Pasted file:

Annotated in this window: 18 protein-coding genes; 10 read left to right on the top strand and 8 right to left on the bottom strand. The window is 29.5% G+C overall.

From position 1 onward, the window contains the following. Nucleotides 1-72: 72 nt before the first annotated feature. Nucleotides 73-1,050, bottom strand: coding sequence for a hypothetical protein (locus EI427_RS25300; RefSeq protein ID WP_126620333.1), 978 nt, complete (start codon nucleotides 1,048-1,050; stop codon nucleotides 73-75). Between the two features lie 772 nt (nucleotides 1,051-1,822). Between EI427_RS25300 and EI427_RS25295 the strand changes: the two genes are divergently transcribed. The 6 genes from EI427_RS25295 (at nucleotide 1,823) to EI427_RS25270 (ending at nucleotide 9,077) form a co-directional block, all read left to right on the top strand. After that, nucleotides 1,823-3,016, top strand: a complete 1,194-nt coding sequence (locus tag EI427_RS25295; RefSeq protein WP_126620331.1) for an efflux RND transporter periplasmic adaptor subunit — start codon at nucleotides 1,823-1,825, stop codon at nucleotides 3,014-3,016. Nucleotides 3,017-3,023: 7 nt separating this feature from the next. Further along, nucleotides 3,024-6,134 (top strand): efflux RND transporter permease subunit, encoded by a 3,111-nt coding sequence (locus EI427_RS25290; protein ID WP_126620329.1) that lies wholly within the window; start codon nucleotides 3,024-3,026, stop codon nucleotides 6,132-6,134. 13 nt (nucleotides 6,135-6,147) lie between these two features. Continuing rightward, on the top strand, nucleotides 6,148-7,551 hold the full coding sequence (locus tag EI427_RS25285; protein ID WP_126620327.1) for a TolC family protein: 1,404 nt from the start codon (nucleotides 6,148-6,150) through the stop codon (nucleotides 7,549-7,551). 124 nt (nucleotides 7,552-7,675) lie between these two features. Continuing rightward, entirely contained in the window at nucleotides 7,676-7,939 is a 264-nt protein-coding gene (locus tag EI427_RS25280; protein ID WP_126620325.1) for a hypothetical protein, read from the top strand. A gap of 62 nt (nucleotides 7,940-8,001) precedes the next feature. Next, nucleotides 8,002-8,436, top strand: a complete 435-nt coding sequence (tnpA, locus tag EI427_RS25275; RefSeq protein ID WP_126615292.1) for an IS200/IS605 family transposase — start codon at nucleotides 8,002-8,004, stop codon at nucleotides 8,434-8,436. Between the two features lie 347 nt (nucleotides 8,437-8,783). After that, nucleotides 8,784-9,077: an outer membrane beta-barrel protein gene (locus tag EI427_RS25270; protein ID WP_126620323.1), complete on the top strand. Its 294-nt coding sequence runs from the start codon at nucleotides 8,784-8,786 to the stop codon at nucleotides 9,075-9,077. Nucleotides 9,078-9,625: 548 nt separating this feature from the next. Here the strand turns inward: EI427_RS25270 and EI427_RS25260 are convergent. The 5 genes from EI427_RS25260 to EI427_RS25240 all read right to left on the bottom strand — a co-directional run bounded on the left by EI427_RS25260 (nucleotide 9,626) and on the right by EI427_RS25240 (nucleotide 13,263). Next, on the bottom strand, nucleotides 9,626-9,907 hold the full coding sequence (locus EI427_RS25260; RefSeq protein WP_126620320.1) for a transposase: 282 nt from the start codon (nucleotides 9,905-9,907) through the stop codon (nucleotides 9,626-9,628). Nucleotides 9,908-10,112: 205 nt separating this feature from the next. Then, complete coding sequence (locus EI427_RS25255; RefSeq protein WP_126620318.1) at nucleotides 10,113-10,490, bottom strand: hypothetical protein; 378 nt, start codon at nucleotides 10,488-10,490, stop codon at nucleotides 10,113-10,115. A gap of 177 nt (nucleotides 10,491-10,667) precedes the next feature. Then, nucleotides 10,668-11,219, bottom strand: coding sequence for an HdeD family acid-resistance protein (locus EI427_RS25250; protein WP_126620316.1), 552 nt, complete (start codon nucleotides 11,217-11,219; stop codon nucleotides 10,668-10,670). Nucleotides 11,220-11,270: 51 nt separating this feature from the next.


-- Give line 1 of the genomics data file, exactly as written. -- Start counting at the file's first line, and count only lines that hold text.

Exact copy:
Annotated in this window: 18 protein-coding genes; 10 read left to right on the top strand and 8 right to left on the bottom strand. The window is 29.5% G+C overall.